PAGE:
Preparation for the project included "Call Before You Dig" because although we already knew that there is an electric line from the house to the garage and where it is... you should ALWAYS Call Before You Dig and let the utility companies come out and mark where their lines are.

In this situation, anything buried was our responsibility and did not affect the utilities.

The stepping stones were moved to lean on the wood post (top center of the photo) out of harms way.

The electric line from the house is contained in a tube and the hubby found the location before the crew arrived and marked it with a "pig tail" post. (Can't tell you how handy those things are, LOL.)

Close up of the tube with the electric wires.

Usually, electricians put a metal tape with a caution warning over the tube when it is buried so that a metal detector will find it. But the previous owner did not have that done so the hubby had to dig around where he thought it would be, carefully, oh so carefully.

The invention of the laser level and a 360-degree one at that has been a tremendous help for excavators.

It was placed on a high point where they could see it anywhere from the side they were working on and then the corresponding measuring stick was placed in the ditch to confirm the correct depth along the way.

The north point of the east ditch... determining the starting height of ground.


It was kind of scary watching them start right by that tree and the electric line.

But there was no need to worry.

I'd forgotten to think about what would happen to that tree. Look at all the roots that go TOWARD the garage. It was surprise to me but in hindsight it shouldn't have been.

You can also see the exposed gray tube. The digger was used to take soil away from either side but what was underneath was removed by hand.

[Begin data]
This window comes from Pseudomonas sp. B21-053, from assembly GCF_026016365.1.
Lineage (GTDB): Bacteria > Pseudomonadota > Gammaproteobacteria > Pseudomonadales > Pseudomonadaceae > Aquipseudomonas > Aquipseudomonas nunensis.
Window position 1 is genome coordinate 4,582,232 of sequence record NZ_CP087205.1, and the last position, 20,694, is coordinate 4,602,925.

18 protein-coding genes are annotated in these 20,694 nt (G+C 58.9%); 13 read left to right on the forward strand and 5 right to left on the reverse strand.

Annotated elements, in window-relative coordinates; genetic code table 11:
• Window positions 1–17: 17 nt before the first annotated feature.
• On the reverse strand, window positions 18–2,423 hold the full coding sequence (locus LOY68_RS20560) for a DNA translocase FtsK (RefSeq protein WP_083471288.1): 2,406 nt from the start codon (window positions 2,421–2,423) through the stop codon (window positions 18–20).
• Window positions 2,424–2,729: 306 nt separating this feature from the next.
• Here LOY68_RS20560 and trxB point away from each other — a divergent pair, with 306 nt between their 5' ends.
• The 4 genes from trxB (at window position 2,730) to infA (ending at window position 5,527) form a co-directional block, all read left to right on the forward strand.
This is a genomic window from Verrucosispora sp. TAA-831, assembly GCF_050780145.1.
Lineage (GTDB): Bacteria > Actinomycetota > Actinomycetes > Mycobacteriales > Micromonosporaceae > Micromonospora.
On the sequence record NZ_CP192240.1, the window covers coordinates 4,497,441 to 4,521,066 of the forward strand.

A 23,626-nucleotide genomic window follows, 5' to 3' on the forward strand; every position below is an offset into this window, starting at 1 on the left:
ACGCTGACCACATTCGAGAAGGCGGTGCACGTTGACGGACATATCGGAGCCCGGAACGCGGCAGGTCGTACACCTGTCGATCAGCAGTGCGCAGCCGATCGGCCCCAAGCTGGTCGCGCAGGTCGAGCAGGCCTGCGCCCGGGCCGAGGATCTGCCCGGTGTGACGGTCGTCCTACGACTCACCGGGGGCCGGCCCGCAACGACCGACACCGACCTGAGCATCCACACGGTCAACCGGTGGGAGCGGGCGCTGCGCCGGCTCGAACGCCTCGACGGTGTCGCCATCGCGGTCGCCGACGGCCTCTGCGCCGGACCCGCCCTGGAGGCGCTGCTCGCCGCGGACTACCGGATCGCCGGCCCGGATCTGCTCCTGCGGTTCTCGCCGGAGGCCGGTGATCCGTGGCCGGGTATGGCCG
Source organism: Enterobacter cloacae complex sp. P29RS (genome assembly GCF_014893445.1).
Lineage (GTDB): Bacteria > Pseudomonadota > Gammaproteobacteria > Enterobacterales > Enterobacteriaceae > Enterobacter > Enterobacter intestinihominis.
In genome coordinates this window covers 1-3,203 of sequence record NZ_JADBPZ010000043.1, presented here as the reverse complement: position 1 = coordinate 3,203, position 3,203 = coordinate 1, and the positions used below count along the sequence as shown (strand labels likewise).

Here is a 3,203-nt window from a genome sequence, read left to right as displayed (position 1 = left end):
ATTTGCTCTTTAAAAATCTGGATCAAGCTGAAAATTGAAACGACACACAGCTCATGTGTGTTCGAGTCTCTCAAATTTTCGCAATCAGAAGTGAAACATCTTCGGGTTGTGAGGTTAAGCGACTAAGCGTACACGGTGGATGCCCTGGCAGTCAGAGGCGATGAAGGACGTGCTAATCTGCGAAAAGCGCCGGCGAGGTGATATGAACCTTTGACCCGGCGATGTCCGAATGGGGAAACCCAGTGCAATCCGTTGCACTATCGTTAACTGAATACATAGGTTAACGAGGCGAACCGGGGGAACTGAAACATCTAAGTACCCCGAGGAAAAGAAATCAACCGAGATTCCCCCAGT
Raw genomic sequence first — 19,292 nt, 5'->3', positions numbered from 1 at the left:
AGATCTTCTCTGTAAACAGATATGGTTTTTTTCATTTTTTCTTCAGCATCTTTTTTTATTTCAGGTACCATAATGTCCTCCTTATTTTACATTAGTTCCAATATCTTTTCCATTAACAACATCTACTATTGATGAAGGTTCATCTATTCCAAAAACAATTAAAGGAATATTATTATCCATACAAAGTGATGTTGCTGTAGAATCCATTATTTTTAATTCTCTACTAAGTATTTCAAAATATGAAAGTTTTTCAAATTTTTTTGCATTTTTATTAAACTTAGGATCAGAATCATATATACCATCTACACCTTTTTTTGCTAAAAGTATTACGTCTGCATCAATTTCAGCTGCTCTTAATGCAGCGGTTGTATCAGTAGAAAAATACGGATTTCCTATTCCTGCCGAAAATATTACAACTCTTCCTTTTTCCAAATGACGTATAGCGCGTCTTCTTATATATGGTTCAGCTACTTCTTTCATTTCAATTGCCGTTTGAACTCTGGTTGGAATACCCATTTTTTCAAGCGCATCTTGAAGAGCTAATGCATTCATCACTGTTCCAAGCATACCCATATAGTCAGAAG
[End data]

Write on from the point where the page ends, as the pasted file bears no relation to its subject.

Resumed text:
This shot is to show you how close to the garage they were able to get.
The dirt (and or gravel) was lifted out and left next to the ditch so it would be close for filling in when the time came.

The assistant checked the depth often (the measuring stick part of the laser level is directly in front of his head in this pic).

He used a hand shovel to remove the dirt from under the electric line and also to cut any roots that were problematic.

On to the driveway area.

I tried to get a couple shots of the claw in its various positions so you can see how it looks like someone's hand scooping up the soil et al.

Note the size/length of that root on the pile!

They had to stop almost immediately after I took the last picture because the root of the tree was too large to break off with the digger claw.

Out came the reciprocating saw to cut it at the garage door after cutting the exposed end on the other side of the ditch.

That was a primary root! Oh dear, we will probably lose part if not all of that tree in the coming years.

We figured out that the water going into the garage was the source for this root's water supply.

The ditch all dug on the east side. It gradually goes downhill.

Note that they did not leave dirt on top of most of the driveway area. They set that aside to make clean up easier.

Here is the ditch from the east extending to the south where the two (2) ditches will joing for the drain to daylight.

The ditch is shallower here because the land slopes more here than the ditch does.

You can see the digger on the west side.

From the north looking at the west side. Wow that is A LOT of soil!

Those orange roots come from the Osage Orange trees in our fence line.

See how the hubby moved the electric cord out of the way.

The two (2) ditches meet and become one (1) drain to daylight.